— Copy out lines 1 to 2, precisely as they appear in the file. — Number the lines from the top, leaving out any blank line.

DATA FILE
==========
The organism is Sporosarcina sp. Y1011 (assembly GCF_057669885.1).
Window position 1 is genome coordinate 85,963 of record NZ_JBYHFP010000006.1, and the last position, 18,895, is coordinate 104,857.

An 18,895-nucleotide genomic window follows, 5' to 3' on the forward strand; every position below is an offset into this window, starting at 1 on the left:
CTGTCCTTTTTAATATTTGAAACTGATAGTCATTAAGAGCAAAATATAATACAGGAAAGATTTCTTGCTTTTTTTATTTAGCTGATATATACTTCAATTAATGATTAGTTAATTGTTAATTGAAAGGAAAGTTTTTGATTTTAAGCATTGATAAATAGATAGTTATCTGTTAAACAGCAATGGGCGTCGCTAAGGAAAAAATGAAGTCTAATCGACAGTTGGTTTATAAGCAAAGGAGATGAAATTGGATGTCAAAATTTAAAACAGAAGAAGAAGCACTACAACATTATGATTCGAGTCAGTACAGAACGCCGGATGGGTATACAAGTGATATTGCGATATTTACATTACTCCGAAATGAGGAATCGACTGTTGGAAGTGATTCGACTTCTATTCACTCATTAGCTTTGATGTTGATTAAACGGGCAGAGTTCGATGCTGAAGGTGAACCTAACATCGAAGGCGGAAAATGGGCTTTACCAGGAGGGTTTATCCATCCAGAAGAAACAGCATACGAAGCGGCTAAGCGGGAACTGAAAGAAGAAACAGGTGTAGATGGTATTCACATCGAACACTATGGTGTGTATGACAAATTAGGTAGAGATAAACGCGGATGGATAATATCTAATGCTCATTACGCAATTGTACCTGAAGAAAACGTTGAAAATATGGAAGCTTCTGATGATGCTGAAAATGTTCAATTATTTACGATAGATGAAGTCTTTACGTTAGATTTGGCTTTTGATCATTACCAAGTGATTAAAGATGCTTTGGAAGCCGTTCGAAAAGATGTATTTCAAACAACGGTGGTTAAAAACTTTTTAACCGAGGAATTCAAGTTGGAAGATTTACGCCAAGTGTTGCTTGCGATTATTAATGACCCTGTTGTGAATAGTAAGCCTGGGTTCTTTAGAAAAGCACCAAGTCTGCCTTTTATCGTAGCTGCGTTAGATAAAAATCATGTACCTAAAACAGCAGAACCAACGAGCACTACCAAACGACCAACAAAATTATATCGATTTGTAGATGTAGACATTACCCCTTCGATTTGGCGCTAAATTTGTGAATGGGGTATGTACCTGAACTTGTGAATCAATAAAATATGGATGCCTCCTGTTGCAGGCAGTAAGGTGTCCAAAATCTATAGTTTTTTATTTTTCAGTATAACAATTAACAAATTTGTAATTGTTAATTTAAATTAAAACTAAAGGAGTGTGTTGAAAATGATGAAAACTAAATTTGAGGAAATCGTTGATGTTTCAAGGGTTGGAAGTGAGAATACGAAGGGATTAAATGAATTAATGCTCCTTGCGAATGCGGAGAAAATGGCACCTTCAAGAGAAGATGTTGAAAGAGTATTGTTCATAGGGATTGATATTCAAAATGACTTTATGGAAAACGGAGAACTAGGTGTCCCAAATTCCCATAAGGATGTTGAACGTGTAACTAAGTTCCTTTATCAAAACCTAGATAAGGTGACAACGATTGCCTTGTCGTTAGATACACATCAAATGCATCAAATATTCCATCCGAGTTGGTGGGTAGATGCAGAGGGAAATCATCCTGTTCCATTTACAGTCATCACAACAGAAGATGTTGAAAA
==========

The organism is Sporosarcina sp. Y1011 (assembly GCF_057669885.1).
Window position 1 is genome coordinate 85,963 of record NZ_JBYHFP010000006.1, and the last position, 18,895, is coordinate 104,857.